‘He was the backbone of the family’
Sister of slain cop urges Government to do more to protect citizens
Police Constable Dwight Gregory, who was killed in Hatfield, Manchester, on Friday night, had snubbed suggestions by his sister to retire from the Jamaica Constabulary Force (JCF) – the institution to which he had given some three decades of service.
Fifty-three-year-old Gregory, who was assigned to the Manchester Police Division, was reportedly pounced upon by a gunman when he was leaving the No Limit Bar in the parish. The attacker, who has since been identified as 50-year-old Eric Miller, otherwise called ‘Burglar’, of Somerset district in Manchester, was also killed.
Investigators assigned to the Mandeville Criminal Investigations Branch say the bodies of both men were discovered about 10:00 p.m. on Friday, on an embankment near the establishment. Both men had been shot. Two firearms were seized at the scene – an illegal Springfield Smith & Wesson pistol with a magazine containing twelve 9mm rounds of ammunition and a Smith & Wesson revolver containing four rounds of ammunition.
Citing a crime crisis in Jamaica, Gregory’s sister told The Sunday Gleaner that she advised her brother to retire from his job and migrate overseas where most of his siblings reside, because the crime situation “was getting too bad”.
“He still stayed because he loved his job. He loved doing his job. He spent nearly 30 years protecting citizens of this country and he did it proudly,” shared Jane Smith*.
The grieving relative bemoaned that more needs to be done to offer protection to citizens, especially police officers who are charged with the mandate to protect civilians.
“The crime situation is really getting out of hand. I don’t think a lot has been done to secure our citizens of Jamaica, especially a police officer, and it hurts to know that we have to bury our brother who died at the hands of a gunman. We are lost and we don’t know which way to turn. He was the backbone of the family,” a distraught Smith said.
LAST TEXT MESSAGE
Reminiscing on the good memories, Smith told The Sunday Gleaner that Gregory kept the family WhatsApp group alive, and corresponded regularly via video calls and text messages, but little did she know that her brother’s text message to her at 9:24 on Friday night would be his last.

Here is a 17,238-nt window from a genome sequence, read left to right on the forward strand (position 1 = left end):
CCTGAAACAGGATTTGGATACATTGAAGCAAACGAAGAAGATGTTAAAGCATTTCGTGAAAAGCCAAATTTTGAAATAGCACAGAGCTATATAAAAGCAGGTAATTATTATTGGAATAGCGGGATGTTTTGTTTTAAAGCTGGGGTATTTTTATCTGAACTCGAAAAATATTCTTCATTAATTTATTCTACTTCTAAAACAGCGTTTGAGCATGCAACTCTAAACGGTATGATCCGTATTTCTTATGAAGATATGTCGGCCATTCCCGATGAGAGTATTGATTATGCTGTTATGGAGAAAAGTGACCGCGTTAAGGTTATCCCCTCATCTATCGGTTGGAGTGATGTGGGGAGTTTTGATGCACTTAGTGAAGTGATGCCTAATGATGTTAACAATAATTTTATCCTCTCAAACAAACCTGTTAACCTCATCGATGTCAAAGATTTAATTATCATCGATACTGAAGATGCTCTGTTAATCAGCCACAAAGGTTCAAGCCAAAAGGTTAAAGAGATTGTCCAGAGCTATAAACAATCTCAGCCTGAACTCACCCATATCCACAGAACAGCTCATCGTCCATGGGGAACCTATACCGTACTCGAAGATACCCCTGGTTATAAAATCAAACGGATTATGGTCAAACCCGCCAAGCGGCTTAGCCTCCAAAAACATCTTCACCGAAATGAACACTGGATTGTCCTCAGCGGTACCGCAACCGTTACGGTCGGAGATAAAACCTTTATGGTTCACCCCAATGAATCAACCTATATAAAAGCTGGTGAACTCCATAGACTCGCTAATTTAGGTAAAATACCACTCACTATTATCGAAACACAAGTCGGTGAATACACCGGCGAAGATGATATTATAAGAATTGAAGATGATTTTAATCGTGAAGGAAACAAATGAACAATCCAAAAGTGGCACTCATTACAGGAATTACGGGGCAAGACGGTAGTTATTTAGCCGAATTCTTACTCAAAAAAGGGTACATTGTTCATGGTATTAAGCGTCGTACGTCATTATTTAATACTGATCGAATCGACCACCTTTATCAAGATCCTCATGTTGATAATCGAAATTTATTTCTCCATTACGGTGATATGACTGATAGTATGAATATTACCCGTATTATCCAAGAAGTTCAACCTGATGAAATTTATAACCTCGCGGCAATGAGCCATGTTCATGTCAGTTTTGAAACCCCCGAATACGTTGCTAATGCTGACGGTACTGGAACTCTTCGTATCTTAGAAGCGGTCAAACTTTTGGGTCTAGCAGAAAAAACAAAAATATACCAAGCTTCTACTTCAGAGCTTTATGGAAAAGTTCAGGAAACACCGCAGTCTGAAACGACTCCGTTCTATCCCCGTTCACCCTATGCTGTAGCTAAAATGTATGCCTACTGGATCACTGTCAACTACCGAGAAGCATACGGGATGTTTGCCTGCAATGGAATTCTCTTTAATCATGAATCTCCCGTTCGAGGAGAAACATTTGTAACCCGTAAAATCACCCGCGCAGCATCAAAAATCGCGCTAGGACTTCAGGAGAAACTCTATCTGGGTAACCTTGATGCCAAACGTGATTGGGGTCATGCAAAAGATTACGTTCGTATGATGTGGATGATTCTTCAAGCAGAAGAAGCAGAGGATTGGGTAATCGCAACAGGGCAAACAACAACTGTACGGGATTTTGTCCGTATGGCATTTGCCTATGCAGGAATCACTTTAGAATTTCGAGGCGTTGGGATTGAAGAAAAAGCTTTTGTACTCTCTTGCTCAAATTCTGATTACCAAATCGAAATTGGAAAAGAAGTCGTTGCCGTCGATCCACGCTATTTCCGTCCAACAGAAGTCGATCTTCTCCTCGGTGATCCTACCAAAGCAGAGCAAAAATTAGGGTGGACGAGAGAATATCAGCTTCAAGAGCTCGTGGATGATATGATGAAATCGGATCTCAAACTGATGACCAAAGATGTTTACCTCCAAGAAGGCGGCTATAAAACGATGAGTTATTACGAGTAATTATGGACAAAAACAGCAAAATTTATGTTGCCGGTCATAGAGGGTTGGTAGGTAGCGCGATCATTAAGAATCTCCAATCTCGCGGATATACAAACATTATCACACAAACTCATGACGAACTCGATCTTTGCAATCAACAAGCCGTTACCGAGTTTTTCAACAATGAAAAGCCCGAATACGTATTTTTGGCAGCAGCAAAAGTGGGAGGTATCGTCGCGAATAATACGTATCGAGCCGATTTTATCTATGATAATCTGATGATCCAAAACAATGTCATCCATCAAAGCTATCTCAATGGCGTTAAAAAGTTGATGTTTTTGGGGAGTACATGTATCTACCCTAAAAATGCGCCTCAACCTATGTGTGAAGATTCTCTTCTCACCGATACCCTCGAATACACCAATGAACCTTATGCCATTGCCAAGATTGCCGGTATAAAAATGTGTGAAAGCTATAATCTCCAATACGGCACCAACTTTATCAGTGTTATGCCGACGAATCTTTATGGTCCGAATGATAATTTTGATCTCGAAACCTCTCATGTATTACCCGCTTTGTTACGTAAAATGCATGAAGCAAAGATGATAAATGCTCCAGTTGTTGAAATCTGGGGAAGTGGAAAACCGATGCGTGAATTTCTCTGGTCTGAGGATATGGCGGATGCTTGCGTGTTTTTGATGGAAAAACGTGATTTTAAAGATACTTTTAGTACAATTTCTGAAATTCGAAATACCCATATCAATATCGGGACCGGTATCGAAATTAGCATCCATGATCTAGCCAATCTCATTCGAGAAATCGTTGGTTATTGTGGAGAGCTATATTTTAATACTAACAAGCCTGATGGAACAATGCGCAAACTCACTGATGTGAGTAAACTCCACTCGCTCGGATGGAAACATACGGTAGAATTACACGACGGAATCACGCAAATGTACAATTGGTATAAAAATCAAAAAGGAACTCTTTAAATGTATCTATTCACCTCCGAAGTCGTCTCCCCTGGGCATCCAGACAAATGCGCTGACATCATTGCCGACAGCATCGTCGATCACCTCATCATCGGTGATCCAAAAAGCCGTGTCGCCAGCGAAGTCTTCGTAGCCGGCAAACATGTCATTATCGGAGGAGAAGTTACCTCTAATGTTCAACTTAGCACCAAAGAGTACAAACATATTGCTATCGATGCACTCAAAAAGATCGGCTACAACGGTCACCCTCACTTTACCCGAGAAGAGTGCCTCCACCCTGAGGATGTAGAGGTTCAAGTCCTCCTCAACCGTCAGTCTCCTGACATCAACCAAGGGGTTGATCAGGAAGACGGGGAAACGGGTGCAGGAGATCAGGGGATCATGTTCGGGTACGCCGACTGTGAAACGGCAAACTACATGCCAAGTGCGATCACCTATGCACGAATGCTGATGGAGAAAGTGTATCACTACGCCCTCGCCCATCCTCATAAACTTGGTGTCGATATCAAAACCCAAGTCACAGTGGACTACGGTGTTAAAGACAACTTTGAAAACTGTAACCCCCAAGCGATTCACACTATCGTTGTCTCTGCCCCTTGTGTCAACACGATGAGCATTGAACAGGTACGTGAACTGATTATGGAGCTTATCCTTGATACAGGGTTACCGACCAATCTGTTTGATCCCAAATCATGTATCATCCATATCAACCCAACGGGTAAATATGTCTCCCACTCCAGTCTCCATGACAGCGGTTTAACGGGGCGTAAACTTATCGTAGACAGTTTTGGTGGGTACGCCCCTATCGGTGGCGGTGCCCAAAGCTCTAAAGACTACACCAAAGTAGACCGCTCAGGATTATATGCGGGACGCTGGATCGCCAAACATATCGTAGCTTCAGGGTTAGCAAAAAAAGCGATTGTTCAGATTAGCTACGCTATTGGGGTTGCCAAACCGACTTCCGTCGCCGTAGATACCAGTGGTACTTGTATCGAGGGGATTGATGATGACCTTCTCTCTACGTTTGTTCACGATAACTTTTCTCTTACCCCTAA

She said when she responded a few minutes later and got no reply, she tried calling him, but her efforts were futile as his phone rang unanswered then went to voicemail. A call sometime around 11:00 p.m. bore the tragic news that sent the family into a tailspin.
The sister said the task of keeping the dreaded news from Gregory’s 92-year-old mother is compounding the family’s grief. She shared that Gregory had been his mother’s caregiver for the past few months, after the elderly woman recovered from COVID-19. Gregory, the tenth of eleven children, was reportedly his mother’s favourite.
“We can’t tell her...we can’t let her know this. She will never know because we’re not going to tell her. He was the favourite of my mom. My mom called him her police son, because she was proud of him. They had a good relationship. There was nothing to her like her son,” Smith said.
“He took care of her. He would come home in the mornings and the first thing he would is go and check on her and find out if she had breakfast or if she showered. He did everything for her, he loved her, she loved him. He was her favourite and we never felt bad about it.”
She added, “Even the other day when my mom got sick, he said ‘I’m happy I can take care of her because if I couldn’t take care of her, she wouldn’t be alive today’, because we had to take her to the private hospital.”
Despite his strict demeanour, Gregory, a father of two, was also described as the favourite uncle.
Up to November 27, the parish of Manchester recorded a total of 29 murders – 6.5 per cent less when compared to 31 murders for the corresponding period in 2020.
[*Name changed to protect identity]